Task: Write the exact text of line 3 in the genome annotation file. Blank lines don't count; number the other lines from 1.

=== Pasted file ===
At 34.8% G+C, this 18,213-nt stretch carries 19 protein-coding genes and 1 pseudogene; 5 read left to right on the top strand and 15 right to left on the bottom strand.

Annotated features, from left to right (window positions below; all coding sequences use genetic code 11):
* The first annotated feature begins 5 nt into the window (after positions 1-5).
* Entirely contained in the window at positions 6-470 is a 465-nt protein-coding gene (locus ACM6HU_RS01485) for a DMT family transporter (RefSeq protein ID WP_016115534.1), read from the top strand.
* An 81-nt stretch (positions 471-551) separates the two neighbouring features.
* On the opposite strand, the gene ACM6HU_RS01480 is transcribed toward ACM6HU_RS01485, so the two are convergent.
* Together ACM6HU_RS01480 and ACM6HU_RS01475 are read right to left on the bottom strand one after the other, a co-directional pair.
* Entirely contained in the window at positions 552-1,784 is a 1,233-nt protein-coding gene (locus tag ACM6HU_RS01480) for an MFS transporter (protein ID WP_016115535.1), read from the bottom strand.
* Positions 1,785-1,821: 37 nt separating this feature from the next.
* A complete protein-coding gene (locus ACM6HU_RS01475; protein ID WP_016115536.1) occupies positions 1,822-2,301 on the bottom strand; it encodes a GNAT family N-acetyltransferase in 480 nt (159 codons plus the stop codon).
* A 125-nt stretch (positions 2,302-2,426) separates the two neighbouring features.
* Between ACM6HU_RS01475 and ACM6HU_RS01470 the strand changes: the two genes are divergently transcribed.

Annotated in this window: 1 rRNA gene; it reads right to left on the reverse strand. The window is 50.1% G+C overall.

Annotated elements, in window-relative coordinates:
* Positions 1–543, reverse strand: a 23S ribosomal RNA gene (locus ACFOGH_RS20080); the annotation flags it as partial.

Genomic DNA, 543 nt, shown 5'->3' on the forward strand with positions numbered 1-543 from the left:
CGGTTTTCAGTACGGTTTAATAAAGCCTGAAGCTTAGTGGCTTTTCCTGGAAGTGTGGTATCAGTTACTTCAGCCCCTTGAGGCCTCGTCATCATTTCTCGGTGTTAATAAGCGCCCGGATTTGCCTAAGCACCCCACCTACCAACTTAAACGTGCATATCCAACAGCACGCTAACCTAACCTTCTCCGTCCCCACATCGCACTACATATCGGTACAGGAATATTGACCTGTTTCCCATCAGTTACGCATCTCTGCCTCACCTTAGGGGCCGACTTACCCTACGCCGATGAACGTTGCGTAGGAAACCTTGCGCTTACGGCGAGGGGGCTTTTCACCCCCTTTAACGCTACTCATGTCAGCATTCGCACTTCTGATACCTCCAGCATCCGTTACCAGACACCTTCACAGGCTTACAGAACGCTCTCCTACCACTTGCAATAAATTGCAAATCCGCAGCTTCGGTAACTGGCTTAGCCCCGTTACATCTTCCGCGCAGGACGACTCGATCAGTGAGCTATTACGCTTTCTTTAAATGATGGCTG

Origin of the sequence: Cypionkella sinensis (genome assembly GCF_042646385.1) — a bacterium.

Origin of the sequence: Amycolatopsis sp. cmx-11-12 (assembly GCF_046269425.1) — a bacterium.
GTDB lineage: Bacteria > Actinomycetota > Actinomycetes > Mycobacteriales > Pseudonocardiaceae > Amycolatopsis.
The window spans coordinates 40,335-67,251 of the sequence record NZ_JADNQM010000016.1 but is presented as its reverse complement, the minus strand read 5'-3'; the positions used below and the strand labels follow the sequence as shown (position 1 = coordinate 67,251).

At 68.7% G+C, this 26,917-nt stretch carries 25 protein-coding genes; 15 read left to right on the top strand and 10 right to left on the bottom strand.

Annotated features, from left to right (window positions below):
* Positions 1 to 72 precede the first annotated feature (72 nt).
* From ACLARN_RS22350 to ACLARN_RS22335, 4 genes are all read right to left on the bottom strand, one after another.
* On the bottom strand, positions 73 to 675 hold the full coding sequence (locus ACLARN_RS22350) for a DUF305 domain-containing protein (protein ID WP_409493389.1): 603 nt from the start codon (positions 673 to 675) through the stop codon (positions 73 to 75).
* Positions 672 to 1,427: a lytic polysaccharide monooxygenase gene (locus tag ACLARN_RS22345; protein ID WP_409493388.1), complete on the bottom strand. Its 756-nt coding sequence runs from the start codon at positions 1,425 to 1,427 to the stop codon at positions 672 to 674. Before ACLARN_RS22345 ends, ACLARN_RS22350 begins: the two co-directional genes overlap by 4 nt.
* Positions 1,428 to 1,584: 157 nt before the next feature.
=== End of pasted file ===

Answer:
* The first annotated feature begins 5 nt into the window (after positions 1-5).